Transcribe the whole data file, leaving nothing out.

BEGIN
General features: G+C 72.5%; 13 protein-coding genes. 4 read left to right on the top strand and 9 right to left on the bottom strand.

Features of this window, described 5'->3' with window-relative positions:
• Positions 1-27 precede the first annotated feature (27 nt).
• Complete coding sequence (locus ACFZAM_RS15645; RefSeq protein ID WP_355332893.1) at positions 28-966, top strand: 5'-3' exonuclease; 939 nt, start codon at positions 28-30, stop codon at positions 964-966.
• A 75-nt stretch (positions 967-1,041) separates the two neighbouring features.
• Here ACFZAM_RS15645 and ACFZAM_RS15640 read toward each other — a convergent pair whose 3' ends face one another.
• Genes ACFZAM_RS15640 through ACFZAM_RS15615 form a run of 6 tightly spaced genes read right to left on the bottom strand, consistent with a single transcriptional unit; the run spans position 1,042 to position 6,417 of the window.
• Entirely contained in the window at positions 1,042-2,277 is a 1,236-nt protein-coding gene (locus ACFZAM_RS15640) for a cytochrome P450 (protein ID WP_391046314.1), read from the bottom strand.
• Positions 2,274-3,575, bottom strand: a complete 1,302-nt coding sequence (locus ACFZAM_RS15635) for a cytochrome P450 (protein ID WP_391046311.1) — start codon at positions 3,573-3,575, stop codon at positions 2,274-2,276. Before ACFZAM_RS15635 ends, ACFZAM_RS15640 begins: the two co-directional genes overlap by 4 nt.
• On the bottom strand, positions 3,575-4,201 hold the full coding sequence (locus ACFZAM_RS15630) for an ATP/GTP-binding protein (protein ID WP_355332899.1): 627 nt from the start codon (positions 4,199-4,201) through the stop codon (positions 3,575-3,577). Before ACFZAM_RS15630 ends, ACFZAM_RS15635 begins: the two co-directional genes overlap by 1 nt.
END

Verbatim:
General features: G+C 72.5%; 13 protein-coding genes. 4 read left to right on the top strand and 9 right to left on the bottom strand.

Features of this window, described 5'->3' with window-relative positions:
• Positions 1-27 precede the first annotated feature (27 nt).
• Complete coding sequence (locus ACFZAM_RS15645; RefSeq protein ID WP_355332893.1) at positions 28-966, top strand: 5'-3' exonuclease; 939 nt, start codon at positions 28-30, stop codon at positions 964-966.
• A 75-nt stretch (positions 967-1,041) separates the two neighbouring features.
• Here ACFZAM_RS15645 and ACFZAM_RS15640 read toward each other — a convergent pair whose 3' ends face one another.
• Genes ACFZAM_RS15640 through ACFZAM_RS15615 form a run of 6 tightly spaced genes read right to left on the bottom strand, consistent with a single transcriptional unit; the run spans position 1,042 to position 6,417 of the window.
• Entirely contained in the window at positions 1,042-2,277 is a 1,236-nt protein-coding gene (locus ACFZAM_RS15640) for a cytochrome P450 (protein ID WP_391046314.1), read from the bottom strand.
• Positions 2,274-3,575, bottom strand: a complete 1,302-nt coding sequence (locus ACFZAM_RS15635) for a cytochrome P450 (protein ID WP_391046311.1) — start codon at positions 3,573-3,575, stop codon at positions 2,274-2,276. Before ACFZAM_RS15635 ends, ACFZAM_RS15640 begins: the two co-directional genes overlap by 4 nt.
• On the bottom strand, positions 3,575-4,201 hold the full coding sequence (locus ACFZAM_RS15630) for an ATP/GTP-binding protein (protein ID WP_355332899.1): 627 nt from the start codon (positions 4,199-4,201) through the stop codon (positions 3,575-3,577). Before ACFZAM_RS15630 ends, ACFZAM_RS15635 begins: the two co-directional genes overlap by 1 nt.